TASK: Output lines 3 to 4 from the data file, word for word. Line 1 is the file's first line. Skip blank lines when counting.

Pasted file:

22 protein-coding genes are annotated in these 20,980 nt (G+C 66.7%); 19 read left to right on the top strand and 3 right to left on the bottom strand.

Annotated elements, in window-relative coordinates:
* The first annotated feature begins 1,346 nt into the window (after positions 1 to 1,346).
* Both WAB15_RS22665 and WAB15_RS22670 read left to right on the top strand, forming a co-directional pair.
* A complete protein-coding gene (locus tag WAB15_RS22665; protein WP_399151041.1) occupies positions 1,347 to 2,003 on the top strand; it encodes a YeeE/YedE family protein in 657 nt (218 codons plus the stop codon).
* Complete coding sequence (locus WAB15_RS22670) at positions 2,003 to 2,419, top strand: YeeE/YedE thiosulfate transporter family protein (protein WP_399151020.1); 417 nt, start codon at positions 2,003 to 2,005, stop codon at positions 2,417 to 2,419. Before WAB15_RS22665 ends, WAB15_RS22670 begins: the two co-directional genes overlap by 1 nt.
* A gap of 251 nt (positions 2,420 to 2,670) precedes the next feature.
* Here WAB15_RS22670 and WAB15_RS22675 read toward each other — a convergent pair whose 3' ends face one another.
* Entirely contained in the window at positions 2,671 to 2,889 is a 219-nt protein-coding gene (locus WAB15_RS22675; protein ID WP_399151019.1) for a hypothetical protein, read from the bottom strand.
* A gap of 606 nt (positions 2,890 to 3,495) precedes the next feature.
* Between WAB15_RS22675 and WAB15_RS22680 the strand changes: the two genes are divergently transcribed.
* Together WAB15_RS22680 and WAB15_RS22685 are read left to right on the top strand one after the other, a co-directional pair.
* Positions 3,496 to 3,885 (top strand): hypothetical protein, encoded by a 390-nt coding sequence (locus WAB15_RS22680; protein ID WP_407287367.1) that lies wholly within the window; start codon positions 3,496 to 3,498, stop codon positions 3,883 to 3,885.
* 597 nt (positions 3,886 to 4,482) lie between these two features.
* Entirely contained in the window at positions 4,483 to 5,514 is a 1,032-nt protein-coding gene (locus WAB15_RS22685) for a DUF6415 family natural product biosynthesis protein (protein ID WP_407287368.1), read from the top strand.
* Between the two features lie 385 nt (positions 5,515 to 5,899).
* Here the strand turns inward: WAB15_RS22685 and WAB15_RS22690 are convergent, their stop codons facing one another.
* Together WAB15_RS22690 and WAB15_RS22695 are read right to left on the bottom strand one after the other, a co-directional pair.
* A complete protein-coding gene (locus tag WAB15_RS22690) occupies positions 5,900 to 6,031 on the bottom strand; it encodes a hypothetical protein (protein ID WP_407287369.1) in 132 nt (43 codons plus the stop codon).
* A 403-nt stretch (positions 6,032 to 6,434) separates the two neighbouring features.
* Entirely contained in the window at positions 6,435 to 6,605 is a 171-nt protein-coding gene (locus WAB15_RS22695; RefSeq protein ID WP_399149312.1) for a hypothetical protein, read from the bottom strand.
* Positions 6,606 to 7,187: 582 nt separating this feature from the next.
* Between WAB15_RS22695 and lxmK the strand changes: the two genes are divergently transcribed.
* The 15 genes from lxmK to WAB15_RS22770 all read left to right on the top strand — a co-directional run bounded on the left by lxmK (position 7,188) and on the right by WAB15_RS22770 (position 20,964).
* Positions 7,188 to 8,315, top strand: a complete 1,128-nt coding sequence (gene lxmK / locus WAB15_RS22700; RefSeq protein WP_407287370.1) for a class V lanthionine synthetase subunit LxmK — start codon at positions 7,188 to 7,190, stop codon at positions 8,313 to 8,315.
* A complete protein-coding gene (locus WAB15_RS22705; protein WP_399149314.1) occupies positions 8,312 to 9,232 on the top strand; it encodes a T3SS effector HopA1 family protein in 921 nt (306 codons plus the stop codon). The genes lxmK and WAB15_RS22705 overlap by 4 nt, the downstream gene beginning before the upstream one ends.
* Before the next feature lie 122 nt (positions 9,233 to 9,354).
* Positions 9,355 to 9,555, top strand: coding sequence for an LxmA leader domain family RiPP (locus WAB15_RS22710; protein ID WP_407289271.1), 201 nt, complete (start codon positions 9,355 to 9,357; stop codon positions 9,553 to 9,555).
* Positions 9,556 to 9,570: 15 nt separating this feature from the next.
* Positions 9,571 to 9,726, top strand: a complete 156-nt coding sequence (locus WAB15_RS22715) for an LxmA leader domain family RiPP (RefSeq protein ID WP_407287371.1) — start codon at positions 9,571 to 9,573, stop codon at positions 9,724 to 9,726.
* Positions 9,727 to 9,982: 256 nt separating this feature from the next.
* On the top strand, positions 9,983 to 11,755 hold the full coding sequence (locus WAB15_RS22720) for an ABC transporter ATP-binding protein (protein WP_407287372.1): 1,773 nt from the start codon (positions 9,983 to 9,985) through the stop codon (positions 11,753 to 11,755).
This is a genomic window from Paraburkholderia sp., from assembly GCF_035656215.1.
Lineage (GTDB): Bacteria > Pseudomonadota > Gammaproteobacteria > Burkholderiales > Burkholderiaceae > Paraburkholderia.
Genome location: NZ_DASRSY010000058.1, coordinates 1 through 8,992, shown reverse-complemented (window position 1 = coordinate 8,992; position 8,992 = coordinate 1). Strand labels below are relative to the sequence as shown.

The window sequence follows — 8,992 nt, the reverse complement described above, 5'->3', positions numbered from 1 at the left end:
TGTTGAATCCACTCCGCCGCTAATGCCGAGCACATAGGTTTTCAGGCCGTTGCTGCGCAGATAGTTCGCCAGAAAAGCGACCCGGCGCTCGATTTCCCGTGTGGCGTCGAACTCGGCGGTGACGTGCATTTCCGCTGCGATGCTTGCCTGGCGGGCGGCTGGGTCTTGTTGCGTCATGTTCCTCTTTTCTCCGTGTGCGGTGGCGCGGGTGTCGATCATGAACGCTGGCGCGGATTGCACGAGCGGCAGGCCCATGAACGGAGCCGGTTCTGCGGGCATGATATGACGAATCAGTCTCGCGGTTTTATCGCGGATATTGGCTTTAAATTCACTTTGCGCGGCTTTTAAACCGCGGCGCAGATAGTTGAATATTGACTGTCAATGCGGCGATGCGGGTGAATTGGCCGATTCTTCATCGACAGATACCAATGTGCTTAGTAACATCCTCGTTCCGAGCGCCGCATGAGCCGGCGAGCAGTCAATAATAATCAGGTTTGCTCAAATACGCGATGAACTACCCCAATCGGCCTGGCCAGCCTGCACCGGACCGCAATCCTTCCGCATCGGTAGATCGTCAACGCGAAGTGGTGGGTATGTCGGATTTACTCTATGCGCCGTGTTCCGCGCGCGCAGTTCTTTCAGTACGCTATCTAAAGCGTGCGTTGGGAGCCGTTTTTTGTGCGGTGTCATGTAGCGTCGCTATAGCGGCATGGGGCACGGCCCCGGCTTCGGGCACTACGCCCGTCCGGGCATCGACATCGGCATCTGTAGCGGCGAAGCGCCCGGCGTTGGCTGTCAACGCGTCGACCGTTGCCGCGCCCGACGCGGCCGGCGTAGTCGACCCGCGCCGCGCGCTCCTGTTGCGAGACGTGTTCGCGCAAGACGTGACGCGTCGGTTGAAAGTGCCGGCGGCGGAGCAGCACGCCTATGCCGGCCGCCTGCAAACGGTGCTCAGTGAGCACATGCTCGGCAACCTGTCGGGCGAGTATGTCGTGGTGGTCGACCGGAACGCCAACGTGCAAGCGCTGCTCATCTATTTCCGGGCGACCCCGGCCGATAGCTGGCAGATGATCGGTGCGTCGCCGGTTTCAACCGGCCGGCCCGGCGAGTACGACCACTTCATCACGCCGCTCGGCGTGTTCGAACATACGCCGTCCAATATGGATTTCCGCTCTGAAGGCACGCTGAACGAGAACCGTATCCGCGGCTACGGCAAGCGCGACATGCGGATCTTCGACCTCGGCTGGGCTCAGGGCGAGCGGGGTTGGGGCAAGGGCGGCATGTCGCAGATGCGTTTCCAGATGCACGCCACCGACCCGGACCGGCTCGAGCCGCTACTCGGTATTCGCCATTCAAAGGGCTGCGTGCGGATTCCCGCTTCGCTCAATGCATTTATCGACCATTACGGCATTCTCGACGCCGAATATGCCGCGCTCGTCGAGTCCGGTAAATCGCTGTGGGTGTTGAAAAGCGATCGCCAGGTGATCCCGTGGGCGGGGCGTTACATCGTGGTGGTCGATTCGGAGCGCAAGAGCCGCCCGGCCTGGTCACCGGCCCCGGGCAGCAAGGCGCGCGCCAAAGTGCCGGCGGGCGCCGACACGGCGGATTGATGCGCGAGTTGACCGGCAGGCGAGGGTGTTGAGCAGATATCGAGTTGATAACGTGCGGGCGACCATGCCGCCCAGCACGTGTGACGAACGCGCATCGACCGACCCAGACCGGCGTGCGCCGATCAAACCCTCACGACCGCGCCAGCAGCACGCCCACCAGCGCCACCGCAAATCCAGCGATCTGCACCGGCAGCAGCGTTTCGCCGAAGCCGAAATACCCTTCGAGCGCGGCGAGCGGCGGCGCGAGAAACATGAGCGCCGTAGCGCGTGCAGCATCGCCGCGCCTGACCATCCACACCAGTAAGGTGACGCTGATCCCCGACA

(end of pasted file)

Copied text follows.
* The first annotated feature begins 1,346 nt into the window (after positions 1 to 1,346).
* Both WAB15_RS22665 and WAB15_RS22670 read left to right on the top strand, forming a co-directional pair.